POLITICIANS and businesses have thrown their support behind fracking, insisting the controversial form of gas extraction is vital for the UK’s growth and poses no threat to local communities.
Hundreds of protesters yesterday brought the Sussex village of Balcombe to a standstill with a rally against shale gas exploration, and further action is planned for today.
But last night Conservative MP Mark Reckless called on the authorities to do more to help Cuadrilla – the exploration firm that has stopped drilling at the site for safety reasons – to push ahead with its work and ensure other companies are not scared off fracking in the south east.
“It is incumbent on the government to protect people who abide by regulation rather than give in to mob rule,” Reckless told City A.M. “Many are inveterate protesters who are anti-capitalist and anti-growth.”
The Institute of Directors (IoD) echoed his comments, blaming a “handful of ill-informed activists who appear to be gearing up for criminal activity” for the disruption. “Developing shale gas and oil is vital to the nation’s economic recovery and future energy needs,” said a spokesman.
Writing in today’s City A.M., IoD adviser Corin Taylor says people in the South East need to realise that fracking “won’t be nearly as disruptive as is often thought” and will “provide plenty of well-paid job opportunities” across the region.
Although Balcombe has become a focal point for the anti-fracking movement, Cuadrilla is drilling a conventional oil well there and has not decided whether to apply for a fracking permit at the site.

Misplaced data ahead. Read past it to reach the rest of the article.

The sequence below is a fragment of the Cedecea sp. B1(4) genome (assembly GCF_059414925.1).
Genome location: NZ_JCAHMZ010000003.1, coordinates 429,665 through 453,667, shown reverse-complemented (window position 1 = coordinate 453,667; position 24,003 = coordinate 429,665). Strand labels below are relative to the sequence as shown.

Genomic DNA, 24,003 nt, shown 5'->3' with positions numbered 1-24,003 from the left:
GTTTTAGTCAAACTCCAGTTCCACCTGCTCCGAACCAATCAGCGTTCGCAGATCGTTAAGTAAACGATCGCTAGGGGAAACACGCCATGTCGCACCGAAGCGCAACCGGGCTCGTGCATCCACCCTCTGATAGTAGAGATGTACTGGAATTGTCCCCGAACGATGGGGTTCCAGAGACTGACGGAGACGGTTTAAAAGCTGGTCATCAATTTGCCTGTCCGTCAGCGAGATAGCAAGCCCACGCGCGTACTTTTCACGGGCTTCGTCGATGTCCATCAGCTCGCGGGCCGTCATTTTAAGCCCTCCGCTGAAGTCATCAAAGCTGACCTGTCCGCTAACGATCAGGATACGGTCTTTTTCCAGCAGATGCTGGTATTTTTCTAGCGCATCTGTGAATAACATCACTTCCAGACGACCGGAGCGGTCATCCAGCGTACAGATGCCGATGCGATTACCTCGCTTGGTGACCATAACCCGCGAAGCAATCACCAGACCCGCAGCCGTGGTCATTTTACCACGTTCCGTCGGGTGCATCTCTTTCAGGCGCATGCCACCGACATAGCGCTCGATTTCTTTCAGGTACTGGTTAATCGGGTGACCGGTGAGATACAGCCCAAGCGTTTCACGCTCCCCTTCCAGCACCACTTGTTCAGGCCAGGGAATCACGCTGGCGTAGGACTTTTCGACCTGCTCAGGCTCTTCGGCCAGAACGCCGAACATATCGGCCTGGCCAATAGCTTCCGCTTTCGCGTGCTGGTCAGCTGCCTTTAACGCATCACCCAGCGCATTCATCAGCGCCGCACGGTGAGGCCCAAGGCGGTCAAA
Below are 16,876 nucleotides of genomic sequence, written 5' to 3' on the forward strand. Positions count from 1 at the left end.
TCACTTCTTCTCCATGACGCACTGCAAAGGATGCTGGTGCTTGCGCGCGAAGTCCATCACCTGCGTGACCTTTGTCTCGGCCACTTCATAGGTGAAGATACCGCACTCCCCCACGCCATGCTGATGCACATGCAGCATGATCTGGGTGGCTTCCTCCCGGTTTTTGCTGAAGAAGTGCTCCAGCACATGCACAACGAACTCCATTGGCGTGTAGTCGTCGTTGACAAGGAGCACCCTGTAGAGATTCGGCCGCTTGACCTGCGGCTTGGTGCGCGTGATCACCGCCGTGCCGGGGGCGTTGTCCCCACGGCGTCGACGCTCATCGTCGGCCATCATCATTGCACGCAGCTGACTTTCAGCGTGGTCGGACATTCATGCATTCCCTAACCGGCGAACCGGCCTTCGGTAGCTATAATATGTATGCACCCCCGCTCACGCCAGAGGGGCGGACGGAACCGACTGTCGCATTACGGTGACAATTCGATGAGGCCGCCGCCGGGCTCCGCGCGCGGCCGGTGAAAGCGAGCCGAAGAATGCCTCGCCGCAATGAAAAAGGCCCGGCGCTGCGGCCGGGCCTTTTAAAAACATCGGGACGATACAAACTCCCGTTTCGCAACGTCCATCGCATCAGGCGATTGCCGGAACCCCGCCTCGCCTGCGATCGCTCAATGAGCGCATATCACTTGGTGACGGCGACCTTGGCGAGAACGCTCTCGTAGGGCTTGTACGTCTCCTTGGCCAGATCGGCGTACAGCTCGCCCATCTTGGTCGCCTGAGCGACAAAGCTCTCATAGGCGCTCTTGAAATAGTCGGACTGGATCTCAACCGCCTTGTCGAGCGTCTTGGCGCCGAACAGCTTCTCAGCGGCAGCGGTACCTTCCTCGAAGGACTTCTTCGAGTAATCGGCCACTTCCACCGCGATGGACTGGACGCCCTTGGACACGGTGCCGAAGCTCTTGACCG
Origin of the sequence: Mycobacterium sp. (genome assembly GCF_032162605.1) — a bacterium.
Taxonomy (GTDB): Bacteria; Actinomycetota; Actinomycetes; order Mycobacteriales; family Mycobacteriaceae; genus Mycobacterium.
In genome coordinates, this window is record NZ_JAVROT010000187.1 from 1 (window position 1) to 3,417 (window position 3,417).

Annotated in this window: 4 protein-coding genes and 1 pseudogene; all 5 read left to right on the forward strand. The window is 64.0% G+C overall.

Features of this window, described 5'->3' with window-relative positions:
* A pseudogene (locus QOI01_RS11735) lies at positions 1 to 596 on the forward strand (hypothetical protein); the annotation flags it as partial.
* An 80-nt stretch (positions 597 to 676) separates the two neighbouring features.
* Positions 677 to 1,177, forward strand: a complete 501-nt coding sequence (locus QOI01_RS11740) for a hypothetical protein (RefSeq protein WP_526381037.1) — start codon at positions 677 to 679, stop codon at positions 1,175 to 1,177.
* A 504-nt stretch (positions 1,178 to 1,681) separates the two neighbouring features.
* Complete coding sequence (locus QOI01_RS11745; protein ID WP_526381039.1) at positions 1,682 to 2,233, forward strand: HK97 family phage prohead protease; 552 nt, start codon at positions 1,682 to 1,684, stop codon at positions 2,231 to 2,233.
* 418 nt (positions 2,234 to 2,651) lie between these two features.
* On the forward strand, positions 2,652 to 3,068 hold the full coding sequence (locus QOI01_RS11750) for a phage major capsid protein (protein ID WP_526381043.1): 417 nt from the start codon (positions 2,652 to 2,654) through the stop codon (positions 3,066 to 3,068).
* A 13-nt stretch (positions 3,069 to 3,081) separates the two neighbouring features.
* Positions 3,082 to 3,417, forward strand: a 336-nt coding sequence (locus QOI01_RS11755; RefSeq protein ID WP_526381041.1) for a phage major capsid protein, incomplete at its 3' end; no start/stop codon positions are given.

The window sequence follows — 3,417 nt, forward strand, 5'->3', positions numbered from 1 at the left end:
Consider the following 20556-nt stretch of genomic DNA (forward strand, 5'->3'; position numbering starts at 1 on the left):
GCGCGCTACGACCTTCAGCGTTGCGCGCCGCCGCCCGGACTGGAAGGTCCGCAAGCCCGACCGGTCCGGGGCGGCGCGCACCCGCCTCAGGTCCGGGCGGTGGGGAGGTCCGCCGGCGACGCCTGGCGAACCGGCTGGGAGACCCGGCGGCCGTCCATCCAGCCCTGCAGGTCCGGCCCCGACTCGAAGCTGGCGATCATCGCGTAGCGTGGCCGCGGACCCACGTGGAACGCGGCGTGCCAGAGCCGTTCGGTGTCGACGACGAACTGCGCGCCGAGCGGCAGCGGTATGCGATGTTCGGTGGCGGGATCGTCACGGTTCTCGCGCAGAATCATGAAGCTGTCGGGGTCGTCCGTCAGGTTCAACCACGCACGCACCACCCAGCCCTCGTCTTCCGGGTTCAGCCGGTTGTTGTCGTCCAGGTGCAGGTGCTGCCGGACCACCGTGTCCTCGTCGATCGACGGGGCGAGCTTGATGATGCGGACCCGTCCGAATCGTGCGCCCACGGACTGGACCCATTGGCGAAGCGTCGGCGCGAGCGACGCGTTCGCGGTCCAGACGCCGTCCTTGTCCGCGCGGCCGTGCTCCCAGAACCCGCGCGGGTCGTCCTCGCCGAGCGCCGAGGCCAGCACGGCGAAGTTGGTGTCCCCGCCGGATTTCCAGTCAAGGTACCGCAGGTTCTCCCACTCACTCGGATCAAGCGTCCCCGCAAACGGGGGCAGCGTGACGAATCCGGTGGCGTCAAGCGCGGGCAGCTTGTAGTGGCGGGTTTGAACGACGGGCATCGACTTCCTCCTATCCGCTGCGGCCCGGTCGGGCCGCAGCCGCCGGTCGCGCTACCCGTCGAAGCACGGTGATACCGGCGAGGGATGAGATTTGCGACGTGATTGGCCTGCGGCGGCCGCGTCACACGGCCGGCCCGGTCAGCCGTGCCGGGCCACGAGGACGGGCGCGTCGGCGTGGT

One Balcombe resident, who wished to remain anonymous, yesterday said the usually quiet village was divided over the controversial extraction technique but most locals were exasperated with the disruption caused by the protesters. “It’s all kicking off here,” the person complained.
In a rare show of cross-party agreement, Labour said it supports fracking in principle, but fears the government is overstating the potential benefits and says opponents have legitimate environmental concerns.
Last week energy minister Michael Fallon told City A.M. that no part of the country should be off-limits when it comes to drilling for shale gas. But he has previously been reported as joking that supporters of fracking will have to decide “whether they like the flaring at the end of the drive”.
Prime Minister David Cameron has said fracking can help drive down domestic energy bills, while Cuadrilla chairman Lord Browne, the former BP chief executive, yesterday said fracking can help secure the UK’s energy supplies.
“It’s a national purpose, it’s right for our energy security, and, if done safely, we should pursue it,” Browne told the Sunday Telegraph.
Sussex Police says the cost of patrolling the Balcombe protests has already passed £750,000.